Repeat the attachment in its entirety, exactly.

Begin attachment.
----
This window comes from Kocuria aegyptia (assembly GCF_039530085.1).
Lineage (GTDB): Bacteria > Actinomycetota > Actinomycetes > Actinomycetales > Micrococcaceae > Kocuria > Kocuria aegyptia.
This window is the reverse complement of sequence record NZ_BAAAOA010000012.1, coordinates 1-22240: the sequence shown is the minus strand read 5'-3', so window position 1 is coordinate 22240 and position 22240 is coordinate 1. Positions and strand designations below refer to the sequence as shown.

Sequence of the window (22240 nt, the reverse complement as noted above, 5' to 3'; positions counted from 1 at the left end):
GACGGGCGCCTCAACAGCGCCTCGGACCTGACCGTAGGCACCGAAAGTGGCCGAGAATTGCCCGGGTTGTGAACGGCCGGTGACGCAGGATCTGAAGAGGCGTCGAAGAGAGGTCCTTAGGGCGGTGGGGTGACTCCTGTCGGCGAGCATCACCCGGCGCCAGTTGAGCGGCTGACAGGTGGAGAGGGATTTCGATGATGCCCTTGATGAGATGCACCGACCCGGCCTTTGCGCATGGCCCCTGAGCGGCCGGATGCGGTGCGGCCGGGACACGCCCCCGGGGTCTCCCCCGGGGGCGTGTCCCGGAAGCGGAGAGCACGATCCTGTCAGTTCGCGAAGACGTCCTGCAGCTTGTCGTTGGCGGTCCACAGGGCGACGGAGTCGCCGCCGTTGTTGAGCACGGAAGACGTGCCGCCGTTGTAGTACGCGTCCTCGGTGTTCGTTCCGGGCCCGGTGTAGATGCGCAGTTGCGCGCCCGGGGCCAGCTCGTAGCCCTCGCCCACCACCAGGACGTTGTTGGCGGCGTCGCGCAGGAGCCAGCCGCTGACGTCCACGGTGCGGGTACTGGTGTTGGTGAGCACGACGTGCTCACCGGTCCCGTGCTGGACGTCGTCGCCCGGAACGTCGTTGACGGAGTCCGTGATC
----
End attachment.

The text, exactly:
This window comes from Kocuria aegyptia (assembly GCF_039530085.1).
Lineage (GTDB): Bacteria > Actinomycetota > Actinomycetes > Actinomycetales > Micrococcaceae > Kocuria > Kocuria aegyptia.
This window is the reverse complement of sequence record NZ_BAAAOA010000012.1, coordinates 1-22240: the sequence shown is the minus strand read 5'-3', so window position 1 is coordinate 22240 and position 22240 is coordinate 1. Positions and strand designations below refer to the sequence as shown.

Sequence of the window (22240 nt, the reverse complement as noted above, 5' to 3'; positions counted from 1 at the left end):
GACGGGCGCCTCAACAGCGCCTCGGACCTGACCGTAGGCACCGAAAGTGGCCGAGAATTGCCCGGGTTGTGAACGGCCGGTGACGCAGGATCTGAAGAGGCGTCGAAGAGAGGTCCTTAGGGCGGTGGGGTGACTCCTGTCGGCGAGCATCACCCGGCGCCAGTTGAGCGGCTGACAGGTGGAGAGGGATTTCGATGATGCCCTTGATGAGATGCACCGACCCGGCCTTTGCGCATGGCCCCTGAGCGGCCGGATGCGGTGCGGCCGGGACACGCCCCCGGGGTCTCCCCCGGGGGCGTGTCCCGGAAGCGGAGAGCACGATCCTGTCAGTTCGCGAAGACGTCCTGCAGCTTGTCGTTGGCGGTCCACAGGGCGACGGAGTCGCCGCCGTTGTTGAGCACGGAAGACGTGCCGCCGTTGTAGTACGCGTCCTCGGTGTTCGTTCCGGGCCCGGTGTAGATGCGCAGTTGCGCGCCCGGGGCCAGCTCGTAGCCCTCGCCCACCACCAGGACGTTGTTGGCGGCGTCGCGCAGGAGCCAGCCGCTGACGTCCACGGTGCGGGTACTGGTGTTGGTGAGCACGACGTGCTCACCGGTCCCGTGCTGGACGTCGTCGCCCGGAACGTCGTTGACGGAGTCCGTGATC